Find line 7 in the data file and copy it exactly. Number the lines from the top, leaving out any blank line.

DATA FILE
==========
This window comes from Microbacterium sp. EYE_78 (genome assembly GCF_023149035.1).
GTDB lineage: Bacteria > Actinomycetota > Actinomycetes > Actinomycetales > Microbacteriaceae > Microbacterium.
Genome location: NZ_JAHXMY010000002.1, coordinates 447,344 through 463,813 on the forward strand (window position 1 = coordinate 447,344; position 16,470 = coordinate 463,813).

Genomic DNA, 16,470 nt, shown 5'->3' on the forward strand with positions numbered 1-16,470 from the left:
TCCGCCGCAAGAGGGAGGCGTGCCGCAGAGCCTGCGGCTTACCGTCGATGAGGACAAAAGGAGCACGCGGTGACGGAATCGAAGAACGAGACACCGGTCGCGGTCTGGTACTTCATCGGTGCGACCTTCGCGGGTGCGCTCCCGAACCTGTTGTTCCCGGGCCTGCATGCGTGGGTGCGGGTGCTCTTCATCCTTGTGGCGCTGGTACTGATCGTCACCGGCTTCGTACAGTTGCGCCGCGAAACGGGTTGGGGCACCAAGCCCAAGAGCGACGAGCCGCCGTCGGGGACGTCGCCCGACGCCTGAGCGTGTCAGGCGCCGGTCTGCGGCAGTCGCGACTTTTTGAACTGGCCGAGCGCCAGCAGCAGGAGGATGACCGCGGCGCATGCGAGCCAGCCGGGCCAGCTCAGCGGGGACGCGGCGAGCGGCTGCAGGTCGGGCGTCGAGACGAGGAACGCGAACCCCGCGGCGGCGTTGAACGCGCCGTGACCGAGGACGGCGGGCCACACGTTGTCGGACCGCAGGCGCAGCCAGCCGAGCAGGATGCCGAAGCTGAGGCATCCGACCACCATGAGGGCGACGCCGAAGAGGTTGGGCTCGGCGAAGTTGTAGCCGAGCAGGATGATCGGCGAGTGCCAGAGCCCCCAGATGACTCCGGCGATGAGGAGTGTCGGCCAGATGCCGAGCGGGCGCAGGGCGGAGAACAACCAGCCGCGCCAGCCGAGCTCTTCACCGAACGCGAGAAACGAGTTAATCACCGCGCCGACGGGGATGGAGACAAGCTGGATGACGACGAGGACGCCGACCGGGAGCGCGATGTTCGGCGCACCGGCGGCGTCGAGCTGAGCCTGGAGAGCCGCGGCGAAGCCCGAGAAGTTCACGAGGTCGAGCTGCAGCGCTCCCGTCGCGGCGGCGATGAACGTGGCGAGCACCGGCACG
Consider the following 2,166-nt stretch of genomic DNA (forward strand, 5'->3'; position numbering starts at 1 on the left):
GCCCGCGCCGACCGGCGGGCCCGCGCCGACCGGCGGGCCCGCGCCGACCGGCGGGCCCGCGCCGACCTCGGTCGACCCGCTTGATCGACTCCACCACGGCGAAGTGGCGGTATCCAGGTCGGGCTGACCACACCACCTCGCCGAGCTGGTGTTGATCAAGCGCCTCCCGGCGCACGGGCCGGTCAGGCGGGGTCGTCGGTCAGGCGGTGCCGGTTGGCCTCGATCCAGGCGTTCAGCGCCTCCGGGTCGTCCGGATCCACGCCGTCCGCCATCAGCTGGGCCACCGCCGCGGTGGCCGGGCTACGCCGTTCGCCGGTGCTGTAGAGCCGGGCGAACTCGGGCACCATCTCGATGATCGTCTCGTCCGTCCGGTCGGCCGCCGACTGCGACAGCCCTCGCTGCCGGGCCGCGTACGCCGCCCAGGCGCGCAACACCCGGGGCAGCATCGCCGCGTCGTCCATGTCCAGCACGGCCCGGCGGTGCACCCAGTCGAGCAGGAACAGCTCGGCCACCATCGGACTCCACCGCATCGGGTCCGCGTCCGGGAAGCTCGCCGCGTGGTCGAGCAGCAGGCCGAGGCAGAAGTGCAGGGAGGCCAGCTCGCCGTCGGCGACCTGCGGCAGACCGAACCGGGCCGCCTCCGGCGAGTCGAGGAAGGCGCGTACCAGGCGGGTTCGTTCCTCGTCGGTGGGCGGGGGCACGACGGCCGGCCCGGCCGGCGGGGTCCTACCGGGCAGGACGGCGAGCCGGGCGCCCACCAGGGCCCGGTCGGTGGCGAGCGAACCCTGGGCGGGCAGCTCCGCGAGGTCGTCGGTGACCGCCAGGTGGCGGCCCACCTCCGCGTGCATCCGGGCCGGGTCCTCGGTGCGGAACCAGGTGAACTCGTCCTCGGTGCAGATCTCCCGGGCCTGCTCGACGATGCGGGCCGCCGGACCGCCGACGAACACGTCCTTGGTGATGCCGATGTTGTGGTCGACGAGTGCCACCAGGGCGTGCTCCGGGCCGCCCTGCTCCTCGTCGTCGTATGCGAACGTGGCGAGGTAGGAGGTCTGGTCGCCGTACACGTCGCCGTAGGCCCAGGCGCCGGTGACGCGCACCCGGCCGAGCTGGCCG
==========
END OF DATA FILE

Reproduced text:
GCCCGCGCCGACCGGCGGGCCCGCGCCGACCGGCGGGCCCGCGCCGACCGGCGGGCCCGCGCCGACCTCGGTCGACCCGCTTGATCGACTCCACCACGGCGAAGTGGCGGTATCCAGGTCGGGCTGACCACACCACCTCGCCGAGCTGGTGTTGATCAAGCGCCTCCCGGCGCACGGGCCGGTCAGGCGGGGTCGTCGGTCAGGCGGTGCCGGTTGGCCTCGATCCAGGCGTTCAGCGCCTCCGGGTCGTCCGGATCCACGCCGTCCGCCATCAGCTGGGCCACCGCCGCGGTGGCCGGGCTACGCCGTTCGCCGGTGCTGTAGAGCCGGGCGAACTCGGGCACCATCTCGATGATCGTCTCGTCCGTCCGGTCGGCCGCCGACTGCGACAGCCCTCGCTGCCGGGCCGCGTACGCCGCCCAGGCGCGCAACACCCGGGGCAGCATCGCCGCGTCGTCCATGTCCAGCACGGCCCGGCGGTGCACCCAGTCGAGCAGGAACAGCTCGGCCACCATCGGACTCCACCGCATCGGGTCCGCGTCCGGGAAGCTCGCCGCGTGGTCGAGCAGCAGGCCGAGGCAGAAGTGCAGGGAGGCCAGCTCGCCGTCGGCGACCTGCGGCAGACCGAACCGGGCCGCCTCCGGCGAGTCGAGGAAGGCGCGTACCAGGCGGGTTCGTTCCTCGTCGGTGGGCGGGGGCACGACGGCCGGCCCGGCCGGCGGGGTCCTACCGGGCAGGACGGCGAGCCGGGCGCCCACCAGGGCCCGGTCGGTGGCGAGCGAACCCTGGGCGGGCAGCTCCGCGAGGTCGTCGGTGACCGCCAGGTGGCGGCCCACCTCCGCGTGCATCCGGGCCGGGTCCTCGGTGCGGAACCAGGTGAACTCGTCCTCGGTGCAGATCTCCCGGGCCTGCTCGACGATGCGGGCCGCCGGACCGCCGACGAACACGTCCTTGGTGATGCCGATGTTGTGGTCGACGAGTGCCACCAGGGCGTGCTCCGGGCCGCCCTGCTCCTCGTCGTCGTATGCGAACGTGGCGAGGTAGGAGGTCTGGTCGCCGTACACGTCGCCGTAGGCCCAGGCGCCGGTGACGCGCACCCGGCCGAGCTGGCCG